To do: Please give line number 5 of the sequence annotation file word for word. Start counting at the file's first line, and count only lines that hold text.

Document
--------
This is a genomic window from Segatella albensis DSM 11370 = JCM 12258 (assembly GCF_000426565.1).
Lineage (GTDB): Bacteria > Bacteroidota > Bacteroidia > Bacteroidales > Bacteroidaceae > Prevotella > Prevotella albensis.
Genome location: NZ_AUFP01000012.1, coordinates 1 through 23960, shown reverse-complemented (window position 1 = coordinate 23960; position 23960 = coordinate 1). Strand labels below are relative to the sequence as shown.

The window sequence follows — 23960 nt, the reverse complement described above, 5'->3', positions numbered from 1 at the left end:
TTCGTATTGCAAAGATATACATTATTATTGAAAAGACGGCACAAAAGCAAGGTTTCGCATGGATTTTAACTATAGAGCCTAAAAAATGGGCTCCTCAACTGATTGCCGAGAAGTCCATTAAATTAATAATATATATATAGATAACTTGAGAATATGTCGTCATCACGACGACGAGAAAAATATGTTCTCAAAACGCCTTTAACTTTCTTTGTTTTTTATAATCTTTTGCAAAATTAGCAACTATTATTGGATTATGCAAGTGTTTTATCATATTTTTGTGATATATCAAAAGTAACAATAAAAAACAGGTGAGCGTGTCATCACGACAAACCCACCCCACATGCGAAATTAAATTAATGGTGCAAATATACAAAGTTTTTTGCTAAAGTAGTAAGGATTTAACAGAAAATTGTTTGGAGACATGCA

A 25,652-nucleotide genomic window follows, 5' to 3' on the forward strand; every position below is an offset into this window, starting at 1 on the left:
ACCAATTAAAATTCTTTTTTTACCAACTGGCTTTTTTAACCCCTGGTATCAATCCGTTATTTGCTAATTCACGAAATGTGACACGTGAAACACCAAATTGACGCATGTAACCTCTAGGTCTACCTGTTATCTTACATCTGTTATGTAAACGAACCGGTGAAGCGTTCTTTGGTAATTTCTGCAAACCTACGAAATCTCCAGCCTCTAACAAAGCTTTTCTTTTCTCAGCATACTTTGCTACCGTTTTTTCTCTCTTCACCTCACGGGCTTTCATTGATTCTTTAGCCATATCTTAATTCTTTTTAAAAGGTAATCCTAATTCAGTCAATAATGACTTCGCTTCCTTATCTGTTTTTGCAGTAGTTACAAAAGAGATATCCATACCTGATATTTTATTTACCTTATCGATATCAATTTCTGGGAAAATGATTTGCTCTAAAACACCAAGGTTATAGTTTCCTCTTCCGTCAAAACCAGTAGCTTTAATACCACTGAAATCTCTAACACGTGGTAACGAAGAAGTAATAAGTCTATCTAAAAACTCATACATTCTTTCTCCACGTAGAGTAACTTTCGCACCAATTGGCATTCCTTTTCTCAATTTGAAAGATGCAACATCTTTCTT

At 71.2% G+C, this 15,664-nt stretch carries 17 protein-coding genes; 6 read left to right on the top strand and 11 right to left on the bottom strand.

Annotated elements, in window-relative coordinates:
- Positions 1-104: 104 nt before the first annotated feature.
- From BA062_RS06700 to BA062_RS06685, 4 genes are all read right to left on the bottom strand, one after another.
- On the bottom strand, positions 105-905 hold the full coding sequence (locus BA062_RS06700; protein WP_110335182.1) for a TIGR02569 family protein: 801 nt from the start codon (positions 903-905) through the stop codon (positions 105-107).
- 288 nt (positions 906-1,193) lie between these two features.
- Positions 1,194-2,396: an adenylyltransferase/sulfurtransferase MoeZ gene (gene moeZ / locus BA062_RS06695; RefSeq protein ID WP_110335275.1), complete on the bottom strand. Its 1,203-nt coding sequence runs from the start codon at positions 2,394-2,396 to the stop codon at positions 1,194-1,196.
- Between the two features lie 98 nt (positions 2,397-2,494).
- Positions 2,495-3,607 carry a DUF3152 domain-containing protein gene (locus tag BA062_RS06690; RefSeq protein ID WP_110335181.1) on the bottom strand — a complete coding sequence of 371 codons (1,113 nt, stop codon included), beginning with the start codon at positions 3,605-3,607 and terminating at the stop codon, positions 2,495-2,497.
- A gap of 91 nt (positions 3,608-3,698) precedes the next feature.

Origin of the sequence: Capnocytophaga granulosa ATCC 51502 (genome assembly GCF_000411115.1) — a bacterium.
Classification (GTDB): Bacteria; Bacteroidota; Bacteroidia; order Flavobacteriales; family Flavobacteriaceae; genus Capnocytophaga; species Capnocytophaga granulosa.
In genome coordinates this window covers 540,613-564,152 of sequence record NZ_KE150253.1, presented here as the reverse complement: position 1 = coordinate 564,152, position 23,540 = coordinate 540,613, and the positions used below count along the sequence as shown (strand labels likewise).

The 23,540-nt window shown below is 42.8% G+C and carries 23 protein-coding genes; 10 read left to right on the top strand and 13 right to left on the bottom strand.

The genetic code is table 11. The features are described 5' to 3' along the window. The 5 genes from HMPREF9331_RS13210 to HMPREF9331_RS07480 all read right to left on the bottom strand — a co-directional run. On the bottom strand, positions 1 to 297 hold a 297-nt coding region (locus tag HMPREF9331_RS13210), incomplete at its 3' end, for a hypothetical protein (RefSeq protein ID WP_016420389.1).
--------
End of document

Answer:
TTCGTATTGCAAAGATATACATTATTATTGAAAAGACGGCACAAAAGCAAGGTTTCGCATGGATTTTAACTATAGAGCCTAAAAAATGGGCTCCTCAACTGATTGCCGAGAAGTCCATTAAATTAATAATATATATATAGATAACTTGAGAATATGTCGTCATCACGACGACGAGAAAAATATGTTCTCAAAACGCCTTTAACTTTCTTTGTTTTTTATAATCTTTTGCAAAATTAGCAACTATTATTGGATTATGCAAGTGTTTTATCATATTTTTGTGATATATCAAAAGTAACAATAAAAAACAGGTGAGCGTGTCATCACGACAAACCCACCCCACATGCGAAATTAAATTAATGGTGCAAATATACAAAGTTTTTTGCTAAAGTAGTAAGGATTTAACAGAAAATTGTTTGGAGACATGCA